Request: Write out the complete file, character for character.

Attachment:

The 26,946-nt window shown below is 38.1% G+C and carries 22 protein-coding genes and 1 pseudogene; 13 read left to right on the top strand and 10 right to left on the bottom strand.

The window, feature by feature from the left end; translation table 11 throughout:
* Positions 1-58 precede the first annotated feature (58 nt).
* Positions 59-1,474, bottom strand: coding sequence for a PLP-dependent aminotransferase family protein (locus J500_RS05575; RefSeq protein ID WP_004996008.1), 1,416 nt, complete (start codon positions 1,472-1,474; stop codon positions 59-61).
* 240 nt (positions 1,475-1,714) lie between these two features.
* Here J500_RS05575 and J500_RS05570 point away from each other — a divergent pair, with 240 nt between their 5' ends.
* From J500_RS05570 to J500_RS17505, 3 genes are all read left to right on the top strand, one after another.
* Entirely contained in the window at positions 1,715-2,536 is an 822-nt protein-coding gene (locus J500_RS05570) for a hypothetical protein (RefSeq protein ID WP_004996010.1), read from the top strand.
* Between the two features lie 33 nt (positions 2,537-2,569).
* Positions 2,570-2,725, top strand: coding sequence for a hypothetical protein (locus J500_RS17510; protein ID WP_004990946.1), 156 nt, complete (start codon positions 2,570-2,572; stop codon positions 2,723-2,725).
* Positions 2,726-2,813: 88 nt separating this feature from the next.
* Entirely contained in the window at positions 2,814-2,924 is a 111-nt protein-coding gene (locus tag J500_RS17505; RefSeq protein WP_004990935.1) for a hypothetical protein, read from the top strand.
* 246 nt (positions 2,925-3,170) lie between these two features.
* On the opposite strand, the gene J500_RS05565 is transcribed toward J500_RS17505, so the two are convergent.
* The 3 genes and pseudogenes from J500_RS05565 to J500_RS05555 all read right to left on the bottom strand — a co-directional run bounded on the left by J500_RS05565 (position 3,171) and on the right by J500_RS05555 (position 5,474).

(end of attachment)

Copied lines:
The 26,946-nt window shown below is 38.1% G+C and carries 22 protein-coding genes and 1 pseudogene; 13 read left to right on the top strand and 10 right to left on the bottom strand.

The window, feature by feature from the left end; translation table 11 throughout:
* Positions 1-58 precede the first annotated feature (58 nt).
* Positions 59-1,474, bottom strand: coding sequence for a PLP-dependent aminotransferase family protein (locus J500_RS05575; RefSeq protein ID WP_004996008.1), 1,416 nt, complete (start codon positions 1,472-1,474; stop codon positions 59-61).
* 240 nt (positions 1,475-1,714) lie between these two features.
* Here J500_RS05575 and J500_RS05570 point away from each other — a divergent pair, with 240 nt between their 5' ends.
* From J500_RS05570 to J500_RS17505, 3 genes are all read left to right on the top strand, one after another.
* Entirely contained in the window at positions 1,715-2,536 is an 822-nt protein-coding gene (locus J500_RS05570) for a hypothetical protein (RefSeq protein ID WP_004996010.1), read from the top strand.
* Between the two features lie 33 nt (positions 2,537-2,569).
* Positions 2,570-2,725, top strand: coding sequence for a hypothetical protein (locus J500_RS17510; protein ID WP_004990946.1), 156 nt, complete (start codon positions 2,570-2,572; stop codon positions 2,723-2,725).
* Positions 2,726-2,813: 88 nt separating this feature from the next.
* Entirely contained in the window at positions 2,814-2,924 is a 111-nt protein-coding gene (locus tag J500_RS17505; RefSeq protein WP_004990935.1) for a hypothetical protein, read from the top strand.
* 246 nt (positions 2,925-3,170) lie between these two features.
* On the opposite strand, the gene J500_RS05565 is transcribed toward J500_RS17505, so the two are convergent.
* The 3 genes and pseudogenes from J500_RS05565 to J500_RS05555 all read right to left on the bottom strand — a co-directional run bounded on the left by J500_RS05565 (position 3,171) and on the right by J500_RS05555 (position 5,474).